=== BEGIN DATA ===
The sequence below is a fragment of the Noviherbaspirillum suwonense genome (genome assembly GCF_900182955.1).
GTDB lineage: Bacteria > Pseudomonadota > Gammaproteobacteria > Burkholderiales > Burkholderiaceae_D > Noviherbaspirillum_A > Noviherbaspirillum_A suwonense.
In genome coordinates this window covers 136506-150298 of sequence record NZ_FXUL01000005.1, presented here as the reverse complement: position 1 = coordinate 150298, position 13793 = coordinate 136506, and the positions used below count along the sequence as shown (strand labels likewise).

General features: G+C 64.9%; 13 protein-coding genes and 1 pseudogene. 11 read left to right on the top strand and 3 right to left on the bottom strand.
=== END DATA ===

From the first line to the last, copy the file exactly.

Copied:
The sequence below is a fragment of the Noviherbaspirillum suwonense genome (genome assembly GCF_900182955.1).
GTDB lineage: Bacteria > Pseudomonadota > Gammaproteobacteria > Burkholderiales > Burkholderiaceae_D > Noviherbaspirillum_A > Noviherbaspirillum_A suwonense.
In genome coordinates this window covers 136506-150298 of sequence record NZ_FXUL01000005.1, presented here as the reverse complement: position 1 = coordinate 150298, position 13793 = coordinate 136506, and the positions used below count along the sequence as shown (strand labels likewise).

General features: G+C 64.9%; 13 protein-coding genes and 1 pseudogene. 11 read left to right on the top strand and 3 right to left on the bottom strand.